Indonesia Earthquake & Tsunami

An aerial view shows the earthquake and tsunami devastated neighborhoods in Palu, Indonesia’s Central Sulawesi on October 1, 2018.  / AFP PHOTO / JEWEL SAMAD

About the Crisis

On September 28, a magnitude 7.5 earthquake and tsunami struck Indonesia’s Sulawesi Island, followed by more than 210 aftershocks. As of October 12, more than 2,080 people have been killed, nearly 10,680 have been severely injured, and nearly 79,000 people remain displaced. In addition, thousands of homes and critical infrastructure have been damaged or destroyed.

A team of disaster experts from USAID’s Office of U.S. Foreign Disaster Assistance is on the ground in Indonesia to coordinate U.S. humanitarian response efforts to the earthquake and tsunami. The team has identified shelter and water, sanitation, and hygiene as priority needs.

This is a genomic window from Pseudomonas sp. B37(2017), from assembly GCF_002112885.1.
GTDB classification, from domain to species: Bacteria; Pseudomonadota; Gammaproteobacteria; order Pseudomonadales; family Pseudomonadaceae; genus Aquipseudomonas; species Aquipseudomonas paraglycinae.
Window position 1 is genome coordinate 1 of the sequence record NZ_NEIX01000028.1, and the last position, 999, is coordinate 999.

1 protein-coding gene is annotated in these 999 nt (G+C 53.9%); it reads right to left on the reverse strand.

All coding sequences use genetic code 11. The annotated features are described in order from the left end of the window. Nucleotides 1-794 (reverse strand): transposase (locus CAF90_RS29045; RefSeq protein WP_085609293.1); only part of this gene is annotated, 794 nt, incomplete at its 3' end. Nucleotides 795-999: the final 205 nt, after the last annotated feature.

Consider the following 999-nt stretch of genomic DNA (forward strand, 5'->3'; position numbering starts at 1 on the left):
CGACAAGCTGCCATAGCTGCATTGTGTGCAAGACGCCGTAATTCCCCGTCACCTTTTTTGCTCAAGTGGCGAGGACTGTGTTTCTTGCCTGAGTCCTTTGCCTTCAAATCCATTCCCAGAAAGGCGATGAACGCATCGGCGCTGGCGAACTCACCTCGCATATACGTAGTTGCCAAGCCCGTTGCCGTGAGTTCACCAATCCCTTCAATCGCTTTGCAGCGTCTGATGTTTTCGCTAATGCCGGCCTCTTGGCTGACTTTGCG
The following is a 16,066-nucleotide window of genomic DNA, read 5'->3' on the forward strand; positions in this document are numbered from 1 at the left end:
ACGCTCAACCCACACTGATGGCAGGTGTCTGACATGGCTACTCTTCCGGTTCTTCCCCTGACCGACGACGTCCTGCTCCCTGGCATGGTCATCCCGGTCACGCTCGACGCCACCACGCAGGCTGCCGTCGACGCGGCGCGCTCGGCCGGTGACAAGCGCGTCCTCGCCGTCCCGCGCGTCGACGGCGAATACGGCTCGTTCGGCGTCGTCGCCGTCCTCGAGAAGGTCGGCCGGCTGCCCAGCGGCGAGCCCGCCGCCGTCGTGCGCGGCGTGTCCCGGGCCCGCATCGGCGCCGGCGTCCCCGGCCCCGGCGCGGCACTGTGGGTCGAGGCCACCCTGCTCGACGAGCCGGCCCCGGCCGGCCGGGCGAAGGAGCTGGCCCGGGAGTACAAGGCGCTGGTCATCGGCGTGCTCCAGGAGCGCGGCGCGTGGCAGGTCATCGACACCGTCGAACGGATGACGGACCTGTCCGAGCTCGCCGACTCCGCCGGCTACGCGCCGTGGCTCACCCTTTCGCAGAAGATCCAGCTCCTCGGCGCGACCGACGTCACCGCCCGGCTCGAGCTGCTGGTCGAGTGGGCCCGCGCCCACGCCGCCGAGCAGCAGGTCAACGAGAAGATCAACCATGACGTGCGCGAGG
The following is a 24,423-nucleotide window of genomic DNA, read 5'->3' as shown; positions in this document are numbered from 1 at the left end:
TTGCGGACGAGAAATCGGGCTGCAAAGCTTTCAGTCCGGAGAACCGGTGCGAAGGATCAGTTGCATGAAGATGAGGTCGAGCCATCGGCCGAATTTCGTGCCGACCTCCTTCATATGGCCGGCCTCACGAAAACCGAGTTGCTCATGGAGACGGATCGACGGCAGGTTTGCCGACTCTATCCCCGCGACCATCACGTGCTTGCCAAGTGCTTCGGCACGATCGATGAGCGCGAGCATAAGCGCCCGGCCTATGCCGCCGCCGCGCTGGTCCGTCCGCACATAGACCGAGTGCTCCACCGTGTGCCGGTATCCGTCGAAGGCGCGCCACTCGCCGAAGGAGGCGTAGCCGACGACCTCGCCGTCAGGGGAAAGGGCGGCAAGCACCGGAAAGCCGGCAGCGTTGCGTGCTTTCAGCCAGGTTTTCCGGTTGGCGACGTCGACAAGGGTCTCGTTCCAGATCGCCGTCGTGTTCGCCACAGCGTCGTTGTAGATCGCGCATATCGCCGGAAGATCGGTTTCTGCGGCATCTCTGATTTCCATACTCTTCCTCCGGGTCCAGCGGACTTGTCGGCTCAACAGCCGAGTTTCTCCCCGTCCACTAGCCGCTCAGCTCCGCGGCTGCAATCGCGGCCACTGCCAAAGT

For more information on USAID’s response to the Indonesia earthquake and tsunami, visit this webpage.

Details About the Ongoing Response Efforts


USAID created the Center for International Disaster Information (CIDI) in 1988 one month after Hurricane Gilbert made landfall as a Category 5 storm that affected 10 countries. An outpouring of unsolicited donations took up space needed to stage and deliver life-saving relief supplies, and USAID and other responders spent valuable time managing unneeded clothing, expired medicine, and other non-critical items. USAID established the Center to educate the public about the advantages of giving monetary donations to relief organizations and the downside of donating unsolicited material goods USAID’s Office of U.S. Foreign Disaster Assistance (USAID/OFDA) leads and coordinates the U.S. government’s humanitarian assistance efforts overseas, responding to an average of 65 disasters in more than 50 countries every year. Learn More About USAID/OFDA

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